Monday, 30 November 2020 : Feast of St. Andrew, Apostle (Homily and Scripture Reflections)

Liturgical Colour : Red

Dear brothers and sisters in Christ, today all of us celebrate the Feast of St. Andrew the Apostle, one of the Twelve Apostles of the Lord Jesus Christ and also the brother of St. Peter the Apostle, the Vicar of Christ. St. Andrew is also often known as St. Andrew the First-Called, due to his background as the likely disciple of St. John the Baptist before becoming a follower of Christ, and according to tradition, one of the two disciples to whom St. John the Baptist proclaimed, ‘Look, there is the Lamb of God!’ referring to the Lord at His baptism.

St. Andrew therefore was indeed the first-called of the Lord’s disciples, and he was the one who introduced the Lord to his brother, St. Peter, as well as the brothers St. James and St. John, the sons of Zebedee. Those three would be among the closest of the Lord’s disciples, and would often accompany the Lord on important events of His ministry like the Transfiguration and the moment of His Agony in the Gardens of Gethsemane.

St. Andrew himself was also mentioned at the feeding of the five thousand, when he was the one who brought the boy with loaves of bread and fish to Him, that He might give them to the people all waiting in hunger. At that time, St. Andrew did not yet understand what the Lord would do, but the Lord overcame his doubts that those meagre amount of food could feed the whole multitudes of people through the great miracle of the feeding of the five thousand men and thousands more of women and children.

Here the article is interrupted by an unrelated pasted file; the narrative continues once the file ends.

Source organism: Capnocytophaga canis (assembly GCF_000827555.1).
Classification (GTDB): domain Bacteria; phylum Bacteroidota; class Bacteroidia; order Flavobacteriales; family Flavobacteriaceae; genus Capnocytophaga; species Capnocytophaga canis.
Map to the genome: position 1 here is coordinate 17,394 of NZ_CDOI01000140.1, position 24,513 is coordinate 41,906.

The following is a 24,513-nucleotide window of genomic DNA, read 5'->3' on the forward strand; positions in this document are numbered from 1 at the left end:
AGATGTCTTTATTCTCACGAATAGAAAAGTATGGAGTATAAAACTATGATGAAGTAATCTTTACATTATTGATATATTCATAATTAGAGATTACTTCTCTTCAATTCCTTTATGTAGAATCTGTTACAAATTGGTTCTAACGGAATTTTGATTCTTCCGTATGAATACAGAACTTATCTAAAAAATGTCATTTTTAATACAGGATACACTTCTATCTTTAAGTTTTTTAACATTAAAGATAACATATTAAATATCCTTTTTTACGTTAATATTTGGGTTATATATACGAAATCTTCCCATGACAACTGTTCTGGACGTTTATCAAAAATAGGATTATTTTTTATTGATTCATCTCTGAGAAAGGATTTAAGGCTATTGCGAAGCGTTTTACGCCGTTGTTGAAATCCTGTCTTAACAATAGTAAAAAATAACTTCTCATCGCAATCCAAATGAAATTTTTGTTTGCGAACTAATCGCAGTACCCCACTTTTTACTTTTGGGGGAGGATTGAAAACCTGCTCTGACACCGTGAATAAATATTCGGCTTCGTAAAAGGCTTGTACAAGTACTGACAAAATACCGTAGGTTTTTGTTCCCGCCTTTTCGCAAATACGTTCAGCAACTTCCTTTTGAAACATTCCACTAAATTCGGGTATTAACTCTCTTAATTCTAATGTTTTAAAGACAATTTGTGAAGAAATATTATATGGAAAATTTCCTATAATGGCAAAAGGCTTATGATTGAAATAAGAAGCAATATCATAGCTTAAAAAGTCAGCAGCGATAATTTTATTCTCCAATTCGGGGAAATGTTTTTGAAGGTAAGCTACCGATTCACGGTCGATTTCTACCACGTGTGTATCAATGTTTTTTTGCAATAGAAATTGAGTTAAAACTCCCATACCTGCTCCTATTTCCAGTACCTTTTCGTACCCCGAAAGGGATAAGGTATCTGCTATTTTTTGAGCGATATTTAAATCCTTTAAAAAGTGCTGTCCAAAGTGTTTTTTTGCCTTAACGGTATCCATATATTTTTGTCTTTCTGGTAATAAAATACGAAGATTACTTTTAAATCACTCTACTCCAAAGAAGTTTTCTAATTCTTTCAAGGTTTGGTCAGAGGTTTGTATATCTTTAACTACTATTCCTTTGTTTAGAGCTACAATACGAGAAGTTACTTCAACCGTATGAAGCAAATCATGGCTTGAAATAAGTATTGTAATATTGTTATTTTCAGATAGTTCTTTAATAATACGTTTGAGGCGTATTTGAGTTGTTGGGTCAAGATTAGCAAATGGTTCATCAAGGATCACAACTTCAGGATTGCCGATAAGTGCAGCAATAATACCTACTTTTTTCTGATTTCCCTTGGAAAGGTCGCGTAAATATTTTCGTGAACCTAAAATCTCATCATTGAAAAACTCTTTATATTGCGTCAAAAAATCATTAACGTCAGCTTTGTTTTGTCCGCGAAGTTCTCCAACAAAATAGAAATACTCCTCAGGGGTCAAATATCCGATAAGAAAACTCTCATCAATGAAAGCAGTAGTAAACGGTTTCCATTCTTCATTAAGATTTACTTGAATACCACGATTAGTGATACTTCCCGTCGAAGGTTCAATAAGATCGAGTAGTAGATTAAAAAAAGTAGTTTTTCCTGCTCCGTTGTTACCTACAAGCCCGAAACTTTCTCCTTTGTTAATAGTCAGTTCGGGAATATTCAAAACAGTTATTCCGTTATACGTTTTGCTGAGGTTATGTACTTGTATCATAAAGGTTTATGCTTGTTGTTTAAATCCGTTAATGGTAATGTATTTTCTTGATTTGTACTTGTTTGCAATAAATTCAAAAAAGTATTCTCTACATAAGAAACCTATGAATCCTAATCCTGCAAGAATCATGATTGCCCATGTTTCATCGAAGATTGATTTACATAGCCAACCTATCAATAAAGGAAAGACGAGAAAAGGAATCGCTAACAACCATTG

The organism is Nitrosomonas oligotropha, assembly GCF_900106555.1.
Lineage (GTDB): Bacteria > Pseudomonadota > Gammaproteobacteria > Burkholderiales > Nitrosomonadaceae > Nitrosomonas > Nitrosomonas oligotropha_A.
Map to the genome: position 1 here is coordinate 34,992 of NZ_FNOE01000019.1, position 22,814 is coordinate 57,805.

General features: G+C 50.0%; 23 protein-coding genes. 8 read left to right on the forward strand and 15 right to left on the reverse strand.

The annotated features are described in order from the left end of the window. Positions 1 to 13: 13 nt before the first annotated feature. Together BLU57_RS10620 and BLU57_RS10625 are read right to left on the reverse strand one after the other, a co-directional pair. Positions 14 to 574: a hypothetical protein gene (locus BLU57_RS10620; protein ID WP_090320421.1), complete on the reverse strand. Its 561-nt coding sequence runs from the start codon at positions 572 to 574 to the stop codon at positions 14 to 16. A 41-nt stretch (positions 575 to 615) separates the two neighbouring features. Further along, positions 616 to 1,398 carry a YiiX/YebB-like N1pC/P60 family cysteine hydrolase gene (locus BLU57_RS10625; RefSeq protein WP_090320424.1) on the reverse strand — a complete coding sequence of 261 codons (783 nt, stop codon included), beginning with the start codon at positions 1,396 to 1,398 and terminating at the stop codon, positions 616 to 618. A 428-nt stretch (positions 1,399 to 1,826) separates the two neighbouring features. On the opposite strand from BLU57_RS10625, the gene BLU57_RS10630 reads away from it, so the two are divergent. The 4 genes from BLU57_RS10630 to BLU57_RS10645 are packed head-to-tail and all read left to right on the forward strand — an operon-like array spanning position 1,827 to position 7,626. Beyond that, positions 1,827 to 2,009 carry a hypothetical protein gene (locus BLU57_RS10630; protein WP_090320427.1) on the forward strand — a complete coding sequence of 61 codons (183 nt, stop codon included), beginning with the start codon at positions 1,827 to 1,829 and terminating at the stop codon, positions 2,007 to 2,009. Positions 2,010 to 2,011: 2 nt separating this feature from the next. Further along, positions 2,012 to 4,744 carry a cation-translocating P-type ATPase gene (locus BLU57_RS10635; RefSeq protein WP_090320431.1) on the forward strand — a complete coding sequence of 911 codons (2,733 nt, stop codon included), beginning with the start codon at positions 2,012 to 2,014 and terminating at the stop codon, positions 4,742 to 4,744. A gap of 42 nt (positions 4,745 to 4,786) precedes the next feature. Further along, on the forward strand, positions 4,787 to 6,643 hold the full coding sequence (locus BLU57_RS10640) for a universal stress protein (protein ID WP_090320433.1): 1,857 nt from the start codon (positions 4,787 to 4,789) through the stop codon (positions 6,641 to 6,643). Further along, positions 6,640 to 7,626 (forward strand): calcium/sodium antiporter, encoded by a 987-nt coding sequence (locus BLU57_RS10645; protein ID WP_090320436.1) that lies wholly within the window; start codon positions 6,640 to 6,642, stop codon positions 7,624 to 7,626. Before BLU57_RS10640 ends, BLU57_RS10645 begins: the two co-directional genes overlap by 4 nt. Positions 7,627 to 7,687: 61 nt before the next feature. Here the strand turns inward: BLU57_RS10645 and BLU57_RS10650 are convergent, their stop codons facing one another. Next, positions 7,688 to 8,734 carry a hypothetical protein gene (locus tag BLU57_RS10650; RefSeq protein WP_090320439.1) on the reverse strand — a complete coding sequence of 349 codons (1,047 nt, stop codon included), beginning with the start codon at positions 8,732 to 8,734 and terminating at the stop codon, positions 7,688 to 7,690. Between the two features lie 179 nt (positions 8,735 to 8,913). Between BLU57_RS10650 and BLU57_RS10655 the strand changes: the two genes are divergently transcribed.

In time, St. Andrew would continue to faithfully serve the Lord through His ministry, and was there throughout His Passion, suffering, death and Resurrection from the dead. From the beginning when he was first called by the Lord to be His follower, St. Andrew had dedicated himself just as his brother and the other Apostles and disciples of the Lord had done, ministering to the people and proclaiming the Lord’s coming. And even after the Lord had ascended into Heaven, he continued to preach the faith in a renewed ministry and calling.

St. Andrew brought the faith to many lands, including those areas now known as Ukraine and Russia, the Balkans and Greece among other places. He laboured hard like the other Apostles and disciples of the Lord, spreading the Good News to many people, to those who had not yet witnessed and heard about the Lord and His salvation. Many were converted by his works and efforts, and many more were inspired by his ministry.

St. Andrew established the Church in many places and built the foundation for the Christian communities in those places, and most importantly, in the place where a great city now stands, the city of Constantinople, St. Andrew was the first Bishop of the Christian community there. At that time, the place was just a small historic city of Byzantium, at the juncture and crossroads between Asia and Europe. It was there that St. Andrew would henceforth be well remembered as the founder of the See of Constantinople, once Byzantium was rebuilt as Constantinople, the new capital of the Roman Empire.

And just like most of the other Apostles and many other disciples of the Lord, St. Andrew faced persecution and sufferings, and during his ministry in the land of Greece, he was arrested, put to great suffering, and was eventually martyred by crucifixion, being crucified on an X-shaped cross, which would therefore be known as the Cross of St. Andrew, in memory of his faith and dedication to the Lord to the very end.